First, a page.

In his youth, Cholmondeley, now 52, made films under the name David Rocksavage and was based chiefly at the family castle in Cheshire. Since his marriage in 2009 to former model Rose Hanbury, however, he spends far more time at Houghton. “It’s very large but it really is home,” he says.

Walpole would surely approve. Described by his contemporary Lord Chesterfield as “good-natured, cheerful, social, inelegant in his manners, loose in his morals”, he was a brilliant if controversial politician, and a legendary bon vivant. Houghton was his dream house, a place to carouse, hunt and make love. Yet it was also somewhere to think, to strategise and to study the great minds of the day. To walk into Walpole’s library, surrounded by leatherbound volumes of Locke, Milton, and Racine, is to breathe the air of the Enlightenment.

The collection that departed for Russia in 1779 is, however, no longer complete. Some paintings were sold by Nicholas I; others by Stalin, including the Velázquez, which was purchased by Andrew Mellon before being donated to the National Gallery of Washington. The Rembrandt finished up in Moscow’s Pushkin Museum. Several dozen have vanished entirely. Others were saved by Hermitage curators who bravely lied to Stalin, saying they were copies of poor quality or were missing.

Houghton, meanwhile, remained a time capsule of 18th-century splendour. Inherited by the Cholmondeley family in 1797, it was barely used in the 19th century. In 1919, Cholmondeley’s grandmother Sybil Sassoon, a renowned sophisticate, married the fifth marquess and set about restoring Houghton in earnest.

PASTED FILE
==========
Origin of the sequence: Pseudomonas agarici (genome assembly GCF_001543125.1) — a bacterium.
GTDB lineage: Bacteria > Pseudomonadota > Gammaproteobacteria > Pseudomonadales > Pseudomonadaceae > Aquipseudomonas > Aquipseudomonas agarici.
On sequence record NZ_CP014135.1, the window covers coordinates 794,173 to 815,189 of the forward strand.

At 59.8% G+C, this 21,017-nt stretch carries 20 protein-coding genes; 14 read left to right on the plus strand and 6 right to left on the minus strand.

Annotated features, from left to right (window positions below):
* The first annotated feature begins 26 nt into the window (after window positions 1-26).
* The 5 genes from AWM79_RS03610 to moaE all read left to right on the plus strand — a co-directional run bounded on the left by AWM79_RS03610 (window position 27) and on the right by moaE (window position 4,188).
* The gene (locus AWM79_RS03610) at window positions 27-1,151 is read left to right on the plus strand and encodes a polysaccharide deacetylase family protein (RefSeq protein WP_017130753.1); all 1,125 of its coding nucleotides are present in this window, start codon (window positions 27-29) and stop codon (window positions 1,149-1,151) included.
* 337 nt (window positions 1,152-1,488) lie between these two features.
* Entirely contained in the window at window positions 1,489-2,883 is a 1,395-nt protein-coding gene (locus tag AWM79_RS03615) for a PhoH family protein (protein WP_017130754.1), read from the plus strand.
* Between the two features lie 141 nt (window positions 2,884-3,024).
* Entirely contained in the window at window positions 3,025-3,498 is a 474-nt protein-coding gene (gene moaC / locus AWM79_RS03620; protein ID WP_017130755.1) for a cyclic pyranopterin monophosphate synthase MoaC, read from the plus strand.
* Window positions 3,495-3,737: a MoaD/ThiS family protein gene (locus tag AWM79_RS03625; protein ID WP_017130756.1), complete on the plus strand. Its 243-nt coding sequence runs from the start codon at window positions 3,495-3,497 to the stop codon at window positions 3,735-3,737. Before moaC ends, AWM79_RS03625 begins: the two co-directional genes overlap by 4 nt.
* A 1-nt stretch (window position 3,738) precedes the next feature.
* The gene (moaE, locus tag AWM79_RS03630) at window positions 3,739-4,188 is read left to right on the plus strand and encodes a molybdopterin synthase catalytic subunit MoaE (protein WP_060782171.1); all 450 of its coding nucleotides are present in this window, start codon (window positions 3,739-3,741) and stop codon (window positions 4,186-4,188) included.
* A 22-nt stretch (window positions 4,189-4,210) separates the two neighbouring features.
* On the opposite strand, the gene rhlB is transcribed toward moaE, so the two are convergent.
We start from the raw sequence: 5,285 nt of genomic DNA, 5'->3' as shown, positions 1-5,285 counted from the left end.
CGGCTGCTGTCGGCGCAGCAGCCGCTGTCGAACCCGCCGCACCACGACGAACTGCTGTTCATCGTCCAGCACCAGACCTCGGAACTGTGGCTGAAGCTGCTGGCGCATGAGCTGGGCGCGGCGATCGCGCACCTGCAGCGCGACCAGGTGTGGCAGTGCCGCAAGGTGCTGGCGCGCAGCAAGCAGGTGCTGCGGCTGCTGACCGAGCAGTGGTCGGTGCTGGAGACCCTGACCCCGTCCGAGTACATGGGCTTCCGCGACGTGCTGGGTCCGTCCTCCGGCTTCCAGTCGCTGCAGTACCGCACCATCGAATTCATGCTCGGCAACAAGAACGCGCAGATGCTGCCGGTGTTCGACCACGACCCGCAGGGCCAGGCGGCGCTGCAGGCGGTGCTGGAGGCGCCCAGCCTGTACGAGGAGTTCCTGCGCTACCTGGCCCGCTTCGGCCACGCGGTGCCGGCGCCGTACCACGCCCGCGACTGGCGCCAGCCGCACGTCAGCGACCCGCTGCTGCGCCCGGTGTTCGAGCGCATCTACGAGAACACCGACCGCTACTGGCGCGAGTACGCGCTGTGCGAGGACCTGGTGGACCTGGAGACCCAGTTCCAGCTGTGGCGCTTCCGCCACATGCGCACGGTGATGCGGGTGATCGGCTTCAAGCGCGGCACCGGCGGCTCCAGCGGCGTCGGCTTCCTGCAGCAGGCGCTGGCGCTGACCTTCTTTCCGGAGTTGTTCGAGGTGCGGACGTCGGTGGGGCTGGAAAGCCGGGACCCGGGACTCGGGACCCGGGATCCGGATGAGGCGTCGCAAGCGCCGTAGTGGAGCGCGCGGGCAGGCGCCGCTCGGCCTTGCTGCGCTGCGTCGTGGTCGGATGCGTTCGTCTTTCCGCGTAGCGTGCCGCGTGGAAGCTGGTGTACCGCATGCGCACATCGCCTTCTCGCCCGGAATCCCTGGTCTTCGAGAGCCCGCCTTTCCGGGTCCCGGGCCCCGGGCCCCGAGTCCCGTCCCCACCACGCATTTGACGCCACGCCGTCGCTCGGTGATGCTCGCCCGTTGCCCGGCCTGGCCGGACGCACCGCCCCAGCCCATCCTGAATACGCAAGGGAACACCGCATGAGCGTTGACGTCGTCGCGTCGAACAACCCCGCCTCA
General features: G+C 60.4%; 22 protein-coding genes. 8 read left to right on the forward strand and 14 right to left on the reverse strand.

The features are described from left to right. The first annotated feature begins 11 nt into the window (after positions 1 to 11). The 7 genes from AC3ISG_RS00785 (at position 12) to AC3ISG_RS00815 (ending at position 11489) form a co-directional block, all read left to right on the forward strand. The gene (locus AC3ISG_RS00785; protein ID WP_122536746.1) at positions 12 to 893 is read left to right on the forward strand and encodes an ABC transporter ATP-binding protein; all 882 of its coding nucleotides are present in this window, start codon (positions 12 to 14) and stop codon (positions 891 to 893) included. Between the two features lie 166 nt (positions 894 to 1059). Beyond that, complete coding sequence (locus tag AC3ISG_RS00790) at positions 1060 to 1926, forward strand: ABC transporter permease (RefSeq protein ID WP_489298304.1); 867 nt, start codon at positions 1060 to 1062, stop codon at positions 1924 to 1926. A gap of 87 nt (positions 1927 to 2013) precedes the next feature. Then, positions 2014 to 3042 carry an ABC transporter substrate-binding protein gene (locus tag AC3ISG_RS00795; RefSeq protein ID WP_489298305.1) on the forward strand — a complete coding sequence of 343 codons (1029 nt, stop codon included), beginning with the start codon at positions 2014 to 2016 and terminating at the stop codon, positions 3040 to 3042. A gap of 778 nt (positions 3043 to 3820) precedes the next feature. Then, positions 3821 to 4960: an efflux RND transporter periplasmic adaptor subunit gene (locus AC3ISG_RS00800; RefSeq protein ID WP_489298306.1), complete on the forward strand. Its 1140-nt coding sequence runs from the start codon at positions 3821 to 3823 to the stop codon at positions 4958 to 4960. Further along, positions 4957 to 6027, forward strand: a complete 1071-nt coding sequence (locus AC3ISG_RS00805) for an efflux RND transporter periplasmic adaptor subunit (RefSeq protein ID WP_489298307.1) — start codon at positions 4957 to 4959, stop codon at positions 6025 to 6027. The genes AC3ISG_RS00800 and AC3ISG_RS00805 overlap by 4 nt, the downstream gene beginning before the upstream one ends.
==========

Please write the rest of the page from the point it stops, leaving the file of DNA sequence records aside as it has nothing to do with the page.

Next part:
Like her grandson, she might be astonished that the Hermitage agreed to entrust the paintings to Houghton’s care. “We got the backing of [Hermitage director] Dr [Mikhail] Piotrovsky, which I never thought we would, especially being a private house [which doesn’t] get the biggest visitor numbers,” says Cholmondeley.

Much of the credit must go to Morel. An expert on private collections, he sits on the board of the US branch of the Hermitage Foundation, which promotes the museum abroad, and his knowledge and enthusiasm proved persuasive. Nevertheless, the practicalities are daunting. A government indemnity scheme will cover the insurance but round-the-clock security will be a burden for Houghton. The paintings will have to be hoisted through the windows of the double-height sculpture gallery, known as the Stone Hall, where they will remain for a 24-hour acclimatisation before hanging begins.

Most will return to their original positions. In the 1990s, Cholmondeley stumbled on a plan of Walpole’s original hang hidden in the politician’s desk, so visitors will be treated to a window on Walpole’s world. In a room known as the Common Parlour, for example, the statesman relaxed on crimson damask while gazing at the Rembrandt and the Velázquez.

Visiting dignitaries who slept in the tapestry-lined green velvet bed-chamber awoke to Poussin’s “Holy Family”. Guests feasting in the Bacchus-themed dining-room enjoyed the company of Henry Danvers, Earl of Derby, painted by Van Dyck and later saved by the Hermitage curators.

Remarkably, the Hermitage is even allowing Houghton to return the Poussin to its William Kent frame, an extremely ornate affair that now houses a mirror. Such an operation will require nerves of steel, I venture to Cholmondeley. He laughs. “Yes, and there’ll be more of that to come!”